Small cars that transit one or a few people from one destination to another without stopping at the stations along the way. Think of it as a multi-layered underground freeway system with on and off ramps. Unlike freeways, the cars are computer-controlled and will be efficient, environmentally friendly and safe. Don’t trust it? Really, you trust an elevator? You trust a jet airplane? If it is done enough and appears safe, you will use it.

    The stations will have small footprints in neighborhoods and larger stations in urban centers. A car appears from an underground elevator and disappears within several square feet. Or a fleet of cars wait for busy people trying to get home quickly.

    Lower cost to build and operate is essential. How to lower the cost to build? Tunneling is very expensive. That is where innovation comes in. There has been almost no research and development in tunneling technology in the past 50 years. Already, Boring has proved it can reduce costs dramatically. Cost of operations? Self-driving cars and off-the-shelf vehicles, like Tesla Model X, will significantly reduce operating costs.

    Safety. Because the traffic is below ground, there is little chance of collisions of people or vehicles. Unlike subway systems, there are no third-rail problems, where people are in danger. The cars are self-powered, and the tunnels and cars are monitored. No more light rail trains or buses running into people or cars.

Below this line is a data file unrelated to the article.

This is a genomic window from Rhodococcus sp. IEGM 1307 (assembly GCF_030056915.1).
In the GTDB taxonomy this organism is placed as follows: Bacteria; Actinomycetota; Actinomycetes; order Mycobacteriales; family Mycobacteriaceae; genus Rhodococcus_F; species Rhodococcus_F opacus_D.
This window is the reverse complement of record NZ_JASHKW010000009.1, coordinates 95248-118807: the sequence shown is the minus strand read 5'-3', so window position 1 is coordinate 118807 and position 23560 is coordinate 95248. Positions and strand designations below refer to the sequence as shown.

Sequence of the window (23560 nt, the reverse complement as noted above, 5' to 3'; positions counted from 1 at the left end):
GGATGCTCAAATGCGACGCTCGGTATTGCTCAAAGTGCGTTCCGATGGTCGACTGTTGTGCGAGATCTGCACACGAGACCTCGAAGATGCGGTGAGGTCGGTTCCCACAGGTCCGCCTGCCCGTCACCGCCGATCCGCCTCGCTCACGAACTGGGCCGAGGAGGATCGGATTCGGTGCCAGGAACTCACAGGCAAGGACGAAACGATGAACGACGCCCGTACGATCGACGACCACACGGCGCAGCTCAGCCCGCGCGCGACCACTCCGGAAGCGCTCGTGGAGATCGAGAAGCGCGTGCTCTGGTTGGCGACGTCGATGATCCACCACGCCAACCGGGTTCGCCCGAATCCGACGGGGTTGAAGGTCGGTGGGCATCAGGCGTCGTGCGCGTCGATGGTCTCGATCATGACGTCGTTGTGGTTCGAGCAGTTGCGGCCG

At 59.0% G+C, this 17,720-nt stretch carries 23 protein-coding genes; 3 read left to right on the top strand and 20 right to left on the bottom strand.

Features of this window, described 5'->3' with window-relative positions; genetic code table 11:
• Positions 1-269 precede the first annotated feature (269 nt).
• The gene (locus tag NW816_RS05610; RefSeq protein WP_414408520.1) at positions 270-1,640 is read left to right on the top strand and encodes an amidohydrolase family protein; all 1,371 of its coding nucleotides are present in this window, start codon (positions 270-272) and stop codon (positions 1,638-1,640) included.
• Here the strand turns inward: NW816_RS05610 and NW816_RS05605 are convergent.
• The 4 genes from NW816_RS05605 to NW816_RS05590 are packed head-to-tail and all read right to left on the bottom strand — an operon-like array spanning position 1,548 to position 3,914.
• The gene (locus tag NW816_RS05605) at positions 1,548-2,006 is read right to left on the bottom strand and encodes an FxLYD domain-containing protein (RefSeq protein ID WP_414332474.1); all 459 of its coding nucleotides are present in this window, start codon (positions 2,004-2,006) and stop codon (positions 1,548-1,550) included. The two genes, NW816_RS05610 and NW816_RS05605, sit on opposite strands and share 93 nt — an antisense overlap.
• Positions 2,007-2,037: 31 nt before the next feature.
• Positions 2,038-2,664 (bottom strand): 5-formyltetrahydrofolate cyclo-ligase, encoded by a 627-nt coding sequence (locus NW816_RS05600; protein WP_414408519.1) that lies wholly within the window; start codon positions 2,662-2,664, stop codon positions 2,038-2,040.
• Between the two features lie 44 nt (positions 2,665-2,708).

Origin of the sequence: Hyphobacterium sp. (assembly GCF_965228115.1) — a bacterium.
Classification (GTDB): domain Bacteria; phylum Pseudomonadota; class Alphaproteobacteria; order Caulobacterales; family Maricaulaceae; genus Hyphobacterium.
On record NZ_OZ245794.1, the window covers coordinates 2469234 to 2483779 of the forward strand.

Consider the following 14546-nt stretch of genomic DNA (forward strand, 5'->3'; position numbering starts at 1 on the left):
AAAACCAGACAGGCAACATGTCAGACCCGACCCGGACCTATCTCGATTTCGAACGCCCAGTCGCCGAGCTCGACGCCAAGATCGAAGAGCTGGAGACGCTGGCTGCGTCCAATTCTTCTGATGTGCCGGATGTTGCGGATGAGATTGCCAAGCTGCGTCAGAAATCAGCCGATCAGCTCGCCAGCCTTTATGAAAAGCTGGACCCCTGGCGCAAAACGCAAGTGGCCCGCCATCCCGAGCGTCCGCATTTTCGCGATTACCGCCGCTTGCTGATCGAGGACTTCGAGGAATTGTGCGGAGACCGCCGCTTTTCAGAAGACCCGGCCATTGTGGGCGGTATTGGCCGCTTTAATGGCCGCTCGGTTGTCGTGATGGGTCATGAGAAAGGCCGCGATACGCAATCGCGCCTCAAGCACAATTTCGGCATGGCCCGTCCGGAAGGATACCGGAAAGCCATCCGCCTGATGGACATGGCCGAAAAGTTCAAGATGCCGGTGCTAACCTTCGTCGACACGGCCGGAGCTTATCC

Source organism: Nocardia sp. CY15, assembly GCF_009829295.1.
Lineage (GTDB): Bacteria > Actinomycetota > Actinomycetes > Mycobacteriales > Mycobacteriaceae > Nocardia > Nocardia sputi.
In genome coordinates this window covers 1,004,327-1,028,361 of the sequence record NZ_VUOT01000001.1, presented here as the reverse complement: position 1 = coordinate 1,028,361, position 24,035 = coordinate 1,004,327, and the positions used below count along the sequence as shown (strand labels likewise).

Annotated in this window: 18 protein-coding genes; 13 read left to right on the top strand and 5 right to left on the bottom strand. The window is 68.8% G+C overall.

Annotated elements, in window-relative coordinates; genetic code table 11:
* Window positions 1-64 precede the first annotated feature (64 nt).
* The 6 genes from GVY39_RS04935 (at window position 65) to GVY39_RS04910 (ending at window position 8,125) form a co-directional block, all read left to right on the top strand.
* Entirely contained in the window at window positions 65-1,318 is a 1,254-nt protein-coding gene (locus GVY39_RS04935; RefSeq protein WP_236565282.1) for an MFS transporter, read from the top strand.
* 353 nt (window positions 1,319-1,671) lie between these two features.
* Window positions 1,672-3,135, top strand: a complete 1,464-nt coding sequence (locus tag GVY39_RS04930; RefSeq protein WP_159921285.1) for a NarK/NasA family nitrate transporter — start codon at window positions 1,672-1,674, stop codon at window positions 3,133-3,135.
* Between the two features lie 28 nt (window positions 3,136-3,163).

Why not try this? The same reason people didn’t want to try electric cars, or the reuse of rockets. Because the “experts” didn’t’ think it could be done. Experts are invested in some degree in the status quo. And public agencies rely on “experts” to make sure they do not take risks with taxpayer money.

    The way forward is simply to do the work. Quickly but carefully build as many loops as possible. Find what works and find what doesn’t work. A simple and obvious loop is from the San Jose Airport to the Diridon Train Station. A connection that has been promoted and supposedly funded for over 20 years but no more near being done than when we first put it on a ballot measure decades ago.

    Let’s create a private-public-partnership nonprofit to try funding and developing that airport test loop. The cost is estimated to be $100 million. That seems like a lot of money, but compared with transit systems delivering far less, it is pocket change.

    So can we do this? Private industry has to step up with dollars and say things have to change. It needs to say that it is tired of providing bus service for employees because of the lack of a viable public transit system. Public agencies have to recognize their own inability to solve the problem without help. Together, they can create a private-public partnership corporation that can raise money and do a test loop. Then do another and another until the solution becomes Boringly obvious.

    Norman Kline is a San Jose businessman, entrepreneur and former San Jose planning commissioner.